South Korea aspires to be 30th in RSF’s Index
South Korea’s new government has told a delegation from Reporters Without Borders (RSF) that it intends to recover the position in RSF’s World Press Freedom Index that it held a decade ago, that it aspires to be ranked 30th out of 180 countries.
The pledge was announced on 19 July, the day RSF secretary-general Christophe Deloire and two members of RSF’s Emeritus Board, Iranian Nobel peace laureate Shirin Ebadi and Chinese human rights defender Wu’er Kaixi, arrived in South Korea.
President Moon Jae-in’s transition team confirmed that the new president wants South Korea to recover its old position by the end of his five-year term in May 2022. Ranked 31st in 2006, South Korea has fallen for the past decade and is ranked 63rd in the 2017 index.
Governmental intolerance of criticism climaxed during a battle from 2014 to 2016 between President Park Geun-hye and media outlets that exposed cases of corruption implicating the president. She ended up being removed from office despite a great deal of pressure and threats against the journalists responsible for the revelations.
Elected on 9 May, President Moon is a respected human rights defender who was imprisoned twice during the Park Chung-hee dictatorship.
Christophe Deloire wrote to him shortly after his election saying he hoped that “history will regard your term of office as the one in which freedom of expression was renewed in South Korea, allowing your nation to be the unreserved holder of the title of ‘the world’s most wired country.”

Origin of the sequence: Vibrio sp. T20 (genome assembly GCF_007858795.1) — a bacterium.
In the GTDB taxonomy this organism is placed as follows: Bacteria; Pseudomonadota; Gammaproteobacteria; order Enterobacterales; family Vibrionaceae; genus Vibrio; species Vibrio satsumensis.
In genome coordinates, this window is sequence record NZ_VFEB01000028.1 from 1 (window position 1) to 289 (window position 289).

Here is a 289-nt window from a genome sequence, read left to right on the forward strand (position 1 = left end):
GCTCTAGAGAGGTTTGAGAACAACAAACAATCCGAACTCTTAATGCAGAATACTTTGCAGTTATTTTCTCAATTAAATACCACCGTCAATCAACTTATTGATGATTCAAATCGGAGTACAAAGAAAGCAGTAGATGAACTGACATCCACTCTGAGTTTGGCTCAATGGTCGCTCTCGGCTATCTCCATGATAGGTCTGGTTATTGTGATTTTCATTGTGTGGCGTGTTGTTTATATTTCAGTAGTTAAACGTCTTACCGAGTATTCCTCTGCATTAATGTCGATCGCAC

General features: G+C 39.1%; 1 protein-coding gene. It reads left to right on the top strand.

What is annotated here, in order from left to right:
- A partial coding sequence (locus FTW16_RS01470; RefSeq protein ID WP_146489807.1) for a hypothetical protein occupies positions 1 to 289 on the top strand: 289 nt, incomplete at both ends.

Meeting with persecuted journalists
The pledge is fourth in a list of the new administration’s 100 priorities that has been published by the Consultative Committee on State Affairs Planning, a body that is preparing implementation of the president’s promises for his five-year term. Na Jongmin, the deputy minister of culture, sport and tourism, confirmed the president’s pledge when he received the RSF delegation.
“We hope the Moon administration will quickly translate this announcement into concrete actions,” said Cédric Alviani, the head of RSF’s East Asia bureau. “The urgent tasks include decriminalizing defamation and repealing laws that, on national security grounds, provide for extremely harsh penalties for those who report sensitive information, especially about North Korea.”
The RSF delegation signed a friendship agreement with the Journalists' Association of Korea and met with the union that represents journalists working for the state-owned Munhwa Broadcasting Corporation (MBC). This union is demanding the rehabilitation and reinstatement of many journalists who were fired or sanctioned as a result of government pressure during the two previous administrations.
The delegation also visited Taiwan and Japan.